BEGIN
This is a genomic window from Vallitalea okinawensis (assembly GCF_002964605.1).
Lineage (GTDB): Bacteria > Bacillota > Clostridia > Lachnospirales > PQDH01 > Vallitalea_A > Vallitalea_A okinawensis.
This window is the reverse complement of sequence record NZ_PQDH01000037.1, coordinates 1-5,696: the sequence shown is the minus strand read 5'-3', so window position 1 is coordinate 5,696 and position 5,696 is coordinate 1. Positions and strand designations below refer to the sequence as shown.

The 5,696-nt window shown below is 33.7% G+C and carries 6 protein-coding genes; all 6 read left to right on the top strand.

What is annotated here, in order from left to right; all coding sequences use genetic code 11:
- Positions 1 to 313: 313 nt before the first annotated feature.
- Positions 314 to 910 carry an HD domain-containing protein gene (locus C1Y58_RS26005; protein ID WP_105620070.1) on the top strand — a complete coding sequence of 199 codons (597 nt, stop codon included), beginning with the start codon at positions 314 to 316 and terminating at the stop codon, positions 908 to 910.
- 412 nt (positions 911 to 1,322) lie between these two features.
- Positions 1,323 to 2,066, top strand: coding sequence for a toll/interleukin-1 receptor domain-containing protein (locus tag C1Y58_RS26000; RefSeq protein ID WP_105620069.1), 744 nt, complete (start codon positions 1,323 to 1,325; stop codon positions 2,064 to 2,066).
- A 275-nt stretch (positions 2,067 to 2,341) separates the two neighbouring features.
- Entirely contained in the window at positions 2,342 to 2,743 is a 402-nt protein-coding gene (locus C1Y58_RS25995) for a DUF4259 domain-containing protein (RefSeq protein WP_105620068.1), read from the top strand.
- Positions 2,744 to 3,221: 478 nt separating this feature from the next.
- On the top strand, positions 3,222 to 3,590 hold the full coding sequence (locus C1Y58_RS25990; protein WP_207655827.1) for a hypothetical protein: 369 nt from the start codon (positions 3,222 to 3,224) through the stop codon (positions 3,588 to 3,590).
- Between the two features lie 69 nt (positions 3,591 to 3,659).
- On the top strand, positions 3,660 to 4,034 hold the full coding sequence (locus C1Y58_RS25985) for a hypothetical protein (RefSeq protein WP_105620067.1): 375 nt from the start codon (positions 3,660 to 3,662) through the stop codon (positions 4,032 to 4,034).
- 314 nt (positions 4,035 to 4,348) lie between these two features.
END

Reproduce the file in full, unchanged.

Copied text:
This is a genomic window from Vallitalea okinawensis (assembly GCF_002964605.1).
Lineage (GTDB): Bacteria > Bacillota > Clostridia > Lachnospirales > PQDH01 > Vallitalea_A > Vallitalea_A okinawensis.
This window is the reverse complement of sequence record NZ_PQDH01000037.1, coordinates 1-5,696: the sequence shown is the minus strand read 5'-3', so window position 1 is coordinate 5,696 and position 5,696 is coordinate 1. Positions and strand designations below refer to the sequence as shown.

The 5,696-nt window shown below is 33.7% G+C and carries 6 protein-coding genes; all 6 read left to right on the top strand.

What is annotated here, in order from left to right; all coding sequences use genetic code 11:
- Positions 1 to 313: 313 nt before the first annotated feature.
- Positions 314 to 910 carry an HD domain-containing protein gene (locus C1Y58_RS26005; protein ID WP_105620070.1) on the top strand — a complete coding sequence of 199 codons (597 nt, stop codon included), beginning with the start codon at positions 314 to 316 and terminating at the stop codon, positions 908 to 910.
- 412 nt (positions 911 to 1,322) lie between these two features.
- Positions 1,323 to 2,066, top strand: coding sequence for a toll/interleukin-1 receptor domain-containing protein (locus tag C1Y58_RS26000; RefSeq protein ID WP_105620069.1), 744 nt, complete (start codon positions 1,323 to 1,325; stop codon positions 2,064 to 2,066).
- A 275-nt stretch (positions 2,067 to 2,341) separates the two neighbouring features.
- Entirely contained in the window at positions 2,342 to 2,743 is a 402-nt protein-coding gene (locus C1Y58_RS25995) for a DUF4259 domain-containing protein (RefSeq protein WP_105620068.1), read from the top strand.
- Positions 2,744 to 3,221: 478 nt separating this feature from the next.
- On the top strand, positions 3,222 to 3,590 hold the full coding sequence (locus C1Y58_RS25990; protein WP_207655827.1) for a hypothetical protein: 369 nt from the start codon (positions 3,222 to 3,224) through the stop codon (positions 3,588 to 3,590).
- Between the two features lie 69 nt (positions 3,591 to 3,659).
- On the top strand, positions 3,660 to 4,034 hold the full coding sequence (locus C1Y58_RS25985) for a hypothetical protein (RefSeq protein WP_105620067.1): 375 nt from the start codon (positions 3,660 to 3,662) through the stop codon (positions 4,032 to 4,034).
- 314 nt (positions 4,035 to 4,348) lie between these two features.